Mexico has many world class multinational corporations. CEMEX based in Monterrey is the world’s third largest cement maker. In 2004 it received a prestigious international award from the Wharton Business School for its advanced information technology applications. Bimbo is the largest bread maker in the Americas and the fifth largest food company on the planet behind only Nestle, Kraft, Sara Lee and Unilever. American Movil is the largest cell phone operator in Latin America with over 200 million subscribers. Grupo Mexico is the world’s third largest copper company.
Mexico has serious income distribution issues; Carlos Slim and other billionaires get far more than the average. The standard of living of the top 20% of Mexicans, that’s 22 million people, is higher than the vast majority (the middle 60%) of those in the US or Canada. Mexico has a large and growing middle class. However, poverty remains a serious problem, particularly during this deep recession. About 18% are below the food based Mexican national poverty line. Income distribution in Mexico is even more unequal than it is in the US.
The only major world countries with greater inequality are South Africa, Brazil, Colombia, Venezuela, Peru and Argentina. Despite its distribution issues, Mexico is important in world economics.
How big is Mexico? It is the world’s 14th largest country in area, stretching almost 2,000 miles from east to west. Did you realize that Tijuana is closer to Juneau, Alaska than it is to Cancún? By the same token, Cancún is closer to Nova Scotia than it is to Tijuana.
Size is important because it is an indicator of a country’s natural resources. Everyone knows that Mexico has lots of oil; in 2008 it was the world’s seventh largest oil producer. But Mexico is running out of oil; it currently accounts for less than 5% of its total economy.
Mexico’s climate is arguably its most important natural resource. While most gringos think of Mexico as sunny and arid, it has an incredible diversity of climates from deserts in the north, ideal living conditions in the central highlands, and tropical rainforests in the south. Interestingly, Mexico actually gets more annual rainfall than either the US or Canada. Climate diversity gives rise to biological diversity.
How much biological diversity is there in Mexico? Most Mexicans and gringos are astonished to learn that Mexico is one of the most biologically diverse countries in the world. Mexico has 30,000 different types of flowering plants, compared to only 18,000 in the US and 12,000 in all of Europe. It has more species of pine trees and oak trees than any other country; however with deforestation some of these species may be endangered. Given its deserts, it is not surprising that Mexico ranks first in the world in number of cactus and reptile species. It ranks fourth in number of amphibian species. I was amazed to learn that it ranks second in number of mammal species, behind only Brazil.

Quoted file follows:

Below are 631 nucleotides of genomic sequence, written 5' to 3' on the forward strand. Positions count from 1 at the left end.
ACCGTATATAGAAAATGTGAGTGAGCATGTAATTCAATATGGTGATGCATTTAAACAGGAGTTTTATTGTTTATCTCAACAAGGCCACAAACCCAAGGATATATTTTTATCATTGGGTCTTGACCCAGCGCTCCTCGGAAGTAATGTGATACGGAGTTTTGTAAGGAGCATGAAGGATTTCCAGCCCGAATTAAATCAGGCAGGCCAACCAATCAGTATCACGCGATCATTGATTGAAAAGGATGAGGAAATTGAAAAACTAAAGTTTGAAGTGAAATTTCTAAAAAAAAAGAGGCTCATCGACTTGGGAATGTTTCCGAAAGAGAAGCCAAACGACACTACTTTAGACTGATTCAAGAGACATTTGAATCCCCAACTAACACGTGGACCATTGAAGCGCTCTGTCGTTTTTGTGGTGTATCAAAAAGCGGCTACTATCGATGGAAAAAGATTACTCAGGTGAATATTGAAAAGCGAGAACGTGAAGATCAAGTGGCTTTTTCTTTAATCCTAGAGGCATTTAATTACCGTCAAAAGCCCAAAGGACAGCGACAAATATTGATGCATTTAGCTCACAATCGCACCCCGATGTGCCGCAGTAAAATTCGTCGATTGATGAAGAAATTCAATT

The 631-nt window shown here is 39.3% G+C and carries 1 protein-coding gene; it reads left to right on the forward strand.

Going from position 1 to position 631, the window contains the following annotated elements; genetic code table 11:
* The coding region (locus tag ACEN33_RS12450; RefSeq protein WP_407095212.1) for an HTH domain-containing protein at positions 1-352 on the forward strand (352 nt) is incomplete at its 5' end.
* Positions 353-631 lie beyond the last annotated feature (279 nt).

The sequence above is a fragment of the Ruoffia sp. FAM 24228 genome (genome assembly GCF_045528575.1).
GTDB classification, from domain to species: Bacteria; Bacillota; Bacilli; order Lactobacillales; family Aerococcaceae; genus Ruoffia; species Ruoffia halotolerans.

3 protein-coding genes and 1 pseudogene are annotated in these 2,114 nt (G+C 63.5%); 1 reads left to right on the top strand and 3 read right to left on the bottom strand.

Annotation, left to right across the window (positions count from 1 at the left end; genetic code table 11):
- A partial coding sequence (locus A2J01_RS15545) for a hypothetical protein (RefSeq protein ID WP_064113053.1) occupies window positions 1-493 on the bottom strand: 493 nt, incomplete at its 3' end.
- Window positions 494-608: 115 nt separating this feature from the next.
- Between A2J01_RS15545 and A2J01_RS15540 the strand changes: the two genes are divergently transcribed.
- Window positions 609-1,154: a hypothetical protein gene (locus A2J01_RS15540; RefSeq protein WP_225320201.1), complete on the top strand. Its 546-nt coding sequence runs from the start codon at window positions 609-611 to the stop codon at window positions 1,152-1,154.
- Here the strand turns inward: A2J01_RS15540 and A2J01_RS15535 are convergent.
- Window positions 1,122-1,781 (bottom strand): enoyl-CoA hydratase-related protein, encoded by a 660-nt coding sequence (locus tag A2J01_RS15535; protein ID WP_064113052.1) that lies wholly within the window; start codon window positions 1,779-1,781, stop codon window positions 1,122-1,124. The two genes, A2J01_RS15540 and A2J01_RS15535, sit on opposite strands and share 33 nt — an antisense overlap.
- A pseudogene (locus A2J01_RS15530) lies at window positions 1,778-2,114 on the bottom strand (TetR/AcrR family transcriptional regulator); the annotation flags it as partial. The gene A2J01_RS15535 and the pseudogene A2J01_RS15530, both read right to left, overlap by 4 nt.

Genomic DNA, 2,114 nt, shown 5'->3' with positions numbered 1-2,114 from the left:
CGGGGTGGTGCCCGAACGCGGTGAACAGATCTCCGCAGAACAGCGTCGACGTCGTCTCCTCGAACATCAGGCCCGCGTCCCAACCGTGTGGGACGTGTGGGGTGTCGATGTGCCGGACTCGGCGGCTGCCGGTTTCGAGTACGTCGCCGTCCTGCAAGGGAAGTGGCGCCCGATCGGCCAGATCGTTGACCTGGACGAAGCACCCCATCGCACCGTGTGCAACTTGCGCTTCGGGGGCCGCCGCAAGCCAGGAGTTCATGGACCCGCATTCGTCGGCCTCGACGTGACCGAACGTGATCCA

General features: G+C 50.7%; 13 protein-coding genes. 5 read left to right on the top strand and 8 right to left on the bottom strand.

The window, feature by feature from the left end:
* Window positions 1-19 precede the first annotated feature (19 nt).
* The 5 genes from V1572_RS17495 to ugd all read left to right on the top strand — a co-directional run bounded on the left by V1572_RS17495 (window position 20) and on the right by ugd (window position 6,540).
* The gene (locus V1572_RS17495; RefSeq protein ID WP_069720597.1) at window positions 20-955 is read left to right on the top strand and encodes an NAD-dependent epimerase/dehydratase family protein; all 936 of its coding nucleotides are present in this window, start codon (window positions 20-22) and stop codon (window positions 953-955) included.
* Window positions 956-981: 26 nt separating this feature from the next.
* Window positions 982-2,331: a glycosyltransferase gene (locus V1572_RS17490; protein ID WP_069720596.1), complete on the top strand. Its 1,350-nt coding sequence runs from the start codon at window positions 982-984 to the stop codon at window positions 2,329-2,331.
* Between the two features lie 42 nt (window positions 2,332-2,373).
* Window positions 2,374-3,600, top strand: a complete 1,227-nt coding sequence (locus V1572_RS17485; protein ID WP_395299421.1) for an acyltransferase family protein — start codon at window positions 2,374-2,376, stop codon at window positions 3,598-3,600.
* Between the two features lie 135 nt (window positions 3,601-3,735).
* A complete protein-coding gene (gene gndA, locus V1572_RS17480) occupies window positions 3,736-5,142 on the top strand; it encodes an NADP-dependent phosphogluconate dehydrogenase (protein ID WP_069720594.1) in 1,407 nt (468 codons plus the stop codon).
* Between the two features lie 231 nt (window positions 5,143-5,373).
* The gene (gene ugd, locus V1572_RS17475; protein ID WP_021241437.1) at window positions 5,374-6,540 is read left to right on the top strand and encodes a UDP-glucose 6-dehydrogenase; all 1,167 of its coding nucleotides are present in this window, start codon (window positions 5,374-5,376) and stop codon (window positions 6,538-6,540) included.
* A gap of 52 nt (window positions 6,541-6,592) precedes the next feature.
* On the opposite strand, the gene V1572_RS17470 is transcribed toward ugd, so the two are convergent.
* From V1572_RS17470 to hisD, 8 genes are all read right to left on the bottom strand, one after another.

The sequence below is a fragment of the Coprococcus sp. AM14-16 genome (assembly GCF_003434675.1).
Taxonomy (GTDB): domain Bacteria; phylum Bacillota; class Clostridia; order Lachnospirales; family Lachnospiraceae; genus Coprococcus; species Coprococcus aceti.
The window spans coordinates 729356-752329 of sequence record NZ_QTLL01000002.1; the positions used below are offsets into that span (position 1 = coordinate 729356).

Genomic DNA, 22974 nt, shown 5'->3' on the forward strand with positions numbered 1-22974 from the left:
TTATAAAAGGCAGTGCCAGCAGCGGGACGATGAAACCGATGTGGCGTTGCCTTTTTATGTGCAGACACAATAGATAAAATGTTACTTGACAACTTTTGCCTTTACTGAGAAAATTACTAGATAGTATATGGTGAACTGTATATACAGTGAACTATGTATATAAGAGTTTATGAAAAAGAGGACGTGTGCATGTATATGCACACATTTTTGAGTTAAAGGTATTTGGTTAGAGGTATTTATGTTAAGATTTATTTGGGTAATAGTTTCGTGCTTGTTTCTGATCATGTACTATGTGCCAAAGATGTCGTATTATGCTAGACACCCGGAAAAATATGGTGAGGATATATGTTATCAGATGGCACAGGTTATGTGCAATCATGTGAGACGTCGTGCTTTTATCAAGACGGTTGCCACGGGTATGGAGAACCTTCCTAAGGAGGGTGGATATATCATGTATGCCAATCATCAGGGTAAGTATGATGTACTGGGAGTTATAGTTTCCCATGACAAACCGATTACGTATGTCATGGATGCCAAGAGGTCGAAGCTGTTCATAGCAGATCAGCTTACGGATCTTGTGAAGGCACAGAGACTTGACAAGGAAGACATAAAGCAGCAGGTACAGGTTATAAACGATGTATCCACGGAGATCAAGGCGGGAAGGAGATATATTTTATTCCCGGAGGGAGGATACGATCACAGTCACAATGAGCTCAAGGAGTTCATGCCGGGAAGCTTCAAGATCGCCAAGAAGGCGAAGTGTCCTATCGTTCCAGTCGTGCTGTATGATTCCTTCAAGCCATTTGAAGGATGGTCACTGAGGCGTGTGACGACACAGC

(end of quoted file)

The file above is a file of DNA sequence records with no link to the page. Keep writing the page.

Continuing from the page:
Some Mexican mammals are majestic, like the jaguar, but most small and unimpressive like bats, shrews and rodents. Over half of Mexico’s species are endemic; they exist only in Mexico. In terms of overall biological diversity, Mexico is perhaps only surpassed by India, Indonesia and Brazil. In summary, Mexico is one of the world’s larger countries and a clear leader in biological diversity.
Is Mexico important? As discussed above, Mexico ranks 11th in population, 11th in economic production, and 14th in geographic size. Where does this place Mexico on the world stage? It is one of only six countries that rank in the top 15 in all three. The other five are the US, China, India, Russia, and Brazil. Mexico may not be as important as these other five or as Japan, Germany, Britain, or France; however, a strong case can be made that Mexico is among the top ten countries in the world. In short, it is far more important than most people realize. Mexico deserves more respect.
Note: Taken from Geo-Mexico: the Geography and Dynamics of Modern Mexico, Richard Rhoda and Tony Burton, 2010, Sombrero Books, Ladysmith, British Columbia, http://geo-mexico.com. Available in Ajijic: La Nueva Posada, LCS Patio, Diane Pearl Collection, Lois Cugini Opus Boutique, Bugambilias Newsstand; in Guadalajara: Sandi’s; in Puerto Vallarta: International Friendship Club, Page in the Sun, Gutierrez Rizo Supermarket, Farmacia Olas Altas; also at geo-mexico.com and amazon.com.